The cry “Liberty, equality, fraternity or death!” was much in vogue during the Revolution. Liberty ended by covering France with prisons, equality by multiplying titles and decorations, and fraternity by dividing us. Death alone prevailed.
Even after the example of France, Europe lacks one last lesson. Woe to the people destined to give it to her!
The most beautiful monuments executed in Paris under Bonaparte’s orders are the rue de Rivoli, the rue de la Paix, and la place du Carrousel. For these he had only to demolish, and he was in his element.
Revolutions have proximate and material causes that capture the attention of the less attentive. These causes are really only occasions. The true causes, the profound and efficacious causes, are moral ones, which small minds and corrupt men fail to see. A shock, they say, a sudden storm has toppled the edifice: doubtless true. Yet the walls had long since lost their stability. You believe that a financial deficit was the cause of the Revolution. Dig deeper and you will find a deficit in the very principles of the social order.
Happy England, she has preserved her old sentiments alongside, or rather in spite of, her institutions. In France, we labored to remove our sentiments before changing our institutions. The English Revolution was an accident; ours was a system.
In olden days in France, our manners were lighthearted and our minds serious. The Revolution changed all that. It made our minds superficial and our manners grave. Today we have neither reason nor joy.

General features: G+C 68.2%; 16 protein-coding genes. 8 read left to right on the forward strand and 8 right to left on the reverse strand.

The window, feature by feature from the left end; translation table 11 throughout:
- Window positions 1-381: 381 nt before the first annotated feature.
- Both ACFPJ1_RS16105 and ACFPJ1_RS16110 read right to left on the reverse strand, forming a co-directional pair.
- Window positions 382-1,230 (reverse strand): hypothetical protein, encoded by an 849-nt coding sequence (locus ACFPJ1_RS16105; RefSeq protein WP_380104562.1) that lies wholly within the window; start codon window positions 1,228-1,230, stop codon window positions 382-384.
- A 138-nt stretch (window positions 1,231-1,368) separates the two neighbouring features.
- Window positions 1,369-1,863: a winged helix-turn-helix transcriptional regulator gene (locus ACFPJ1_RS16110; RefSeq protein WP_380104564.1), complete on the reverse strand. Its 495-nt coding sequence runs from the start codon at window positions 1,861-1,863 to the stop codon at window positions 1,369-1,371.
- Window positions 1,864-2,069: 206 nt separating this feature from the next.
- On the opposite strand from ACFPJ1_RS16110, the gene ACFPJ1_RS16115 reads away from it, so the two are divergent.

Our tone of voice in conversation has become lower and our expression less frank and more studied to the point that we now have less good faith in our opinions and less strength of character. One might say that we not only fear to be understood, but even to be heard.
In a time when only graceful manners and charm are praised, one only finds strong characters, manly virtues, and steady minds by chance.
Wherever there are many machines to take the place of men, many men will be mere machines. The effect of machines, in sparing men, must be to diminish the population.
In every society there are more domestic sorrows to the extent that there are more public pleasures. In olden times, there was less pleasure and more happiness.
A mind employed to corrupt is nothing other than force employed to destroy.
It is difficult for the father of a family not to regard as a personal enemy the author of a bad book that brings corruption into the heart of his children.
A man must read many books to furnish his memory, but when he wants to form solid taste and good style, he should read few of them. The immense quantity of books makes us read more, and, among the society of the dead as among that of the living, an overextended acquaintance does not leave enough time for good friendships to form.
Fashions change ceaselessly in a people that no longer has morals, in the broadest sense of the term.